We all get handed these stories, right? Every one of us—we’re born into a family, a time, a region, a culture. We get handed a story about what we look like. As we express our capacities we get stories about whether we are more or less capable. Not only do we get individual stories, but we also get collective stories. We miss a great deal when we only pay attention to the story that’s been handed to us and we’re not intimately connected to the deeper story of who we really are—as Buddhists say before our mother was born. We come encoded with a deep memory of who we’ve always been but when we arrive on the scene our focus is turned toward the external. We forget we have that operating information about who we always are.
Interested in bridging your practice with the positive change you seek to bring about in the world?
Each community possesses, as Gandhi offered, a piece of the truth—of Dharma. When we seek the embodiment of these truths, giving ourselves permission to be more honest, more healed, more whole, more complete—when we become radical—neither the path of solely inward-looking liberation nor the pursuit of an externalized social liberation prevails; rather a third space, as-yet-unknown, emerges. It is radical dharma. And it is ours.
If you have come to help me you are wasting your time. But if you recognize that your liberation and mine are bound up together, we can walk together. Our collective aspiration within the Buddhist traditions is to become truly inclusive and beloved communities. In this process, we are committed to honestly and bravely uncovering the ways we create separation and unintentionally replicate patterns of inequity and harm. In the same spirit, we are committed to engaging with other faith and social-justice groups in support of undoing racism throughout our society.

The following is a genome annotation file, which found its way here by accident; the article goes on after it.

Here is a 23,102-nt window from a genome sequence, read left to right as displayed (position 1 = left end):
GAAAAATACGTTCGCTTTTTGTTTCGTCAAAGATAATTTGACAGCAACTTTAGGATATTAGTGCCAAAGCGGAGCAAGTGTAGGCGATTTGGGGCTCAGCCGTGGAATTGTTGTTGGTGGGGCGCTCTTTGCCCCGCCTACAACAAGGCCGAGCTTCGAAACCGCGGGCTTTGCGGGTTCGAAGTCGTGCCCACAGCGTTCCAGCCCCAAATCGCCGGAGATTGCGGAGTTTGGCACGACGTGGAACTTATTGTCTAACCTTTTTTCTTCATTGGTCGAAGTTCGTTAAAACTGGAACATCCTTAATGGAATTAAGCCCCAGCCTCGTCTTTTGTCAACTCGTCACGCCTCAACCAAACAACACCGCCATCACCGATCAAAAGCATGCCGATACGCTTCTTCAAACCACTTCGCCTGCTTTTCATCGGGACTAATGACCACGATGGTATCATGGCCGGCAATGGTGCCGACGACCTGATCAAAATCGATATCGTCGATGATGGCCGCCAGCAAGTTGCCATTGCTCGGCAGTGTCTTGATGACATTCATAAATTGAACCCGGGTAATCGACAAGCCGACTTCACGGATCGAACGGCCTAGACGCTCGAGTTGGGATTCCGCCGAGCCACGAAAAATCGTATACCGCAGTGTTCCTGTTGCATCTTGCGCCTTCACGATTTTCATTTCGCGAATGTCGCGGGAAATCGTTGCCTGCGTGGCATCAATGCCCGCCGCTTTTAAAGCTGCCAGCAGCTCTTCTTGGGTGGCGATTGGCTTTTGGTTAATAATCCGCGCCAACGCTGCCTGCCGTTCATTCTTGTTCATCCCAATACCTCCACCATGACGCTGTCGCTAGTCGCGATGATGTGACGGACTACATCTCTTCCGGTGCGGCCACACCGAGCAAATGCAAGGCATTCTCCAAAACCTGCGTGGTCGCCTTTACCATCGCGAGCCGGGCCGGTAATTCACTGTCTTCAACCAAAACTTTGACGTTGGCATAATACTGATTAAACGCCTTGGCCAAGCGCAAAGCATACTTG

Rev. angel visits a sangha from the Mindfulness Community of Thich Nhat Hanh’s tradition as they grapple with what diversity and inclusion look like in the face of a long history of white-led sanghas in the west.
Short teaching by Rev. Angel Kyodo Williams from the Creating Enlightened Society conference in Northern California the “Creating Enlightened Society” gathering hosted by the Sakyong, Jamgon Mipham … Angel Kyodo Williams, Founder of the Center for Transformative Change; Jyoti, … Rev Angel Williams speaks of “a truly intimate idea”: …
we had this idea that if we can get people that are invested in transformation to show up at Occupy, everyone would see that having more folks of color feels right.
Compassion: Some have begun to use the language of the 99% to be against the 1%. While the 99% language is powerfully illustrative, an “us vs. them” frame makes the conversation about people vs. people when it is clearly the underlying system that is at fault for enabling and condoning massive economic imbalance. We don’t need another angry movement, we need inspiration
With decisions made by the General Assembly, “a horizontal, autonomous, leaderless, modified-consensus-based system with roots in anarchist thought,” OWS seeks to stand for “the other 99 percent” of Americans that are on the stinky end of the economic shitstick that’s been beating the crap out of us all, while the 1% at the top of the food chain get fat eating off the plates we made for minimum wage.
Just as London was beginning to be set ablaze by Blackberries, I was bracing myself for the current Hollywood reboot of Planet of the Apes. The 2001 remake starring Mark Wahlberg left me mortally wounded, having claimed itself a “revisioning” of the original story and movie, it managed to not only leave every racist/colorist myth in place but it was also elevated it to a spiritual plane by being robed in pseudo-Himalayan garb so that the apes were a cabal of ill-compassionate, slave-owning monks and priests. It was one of only two movies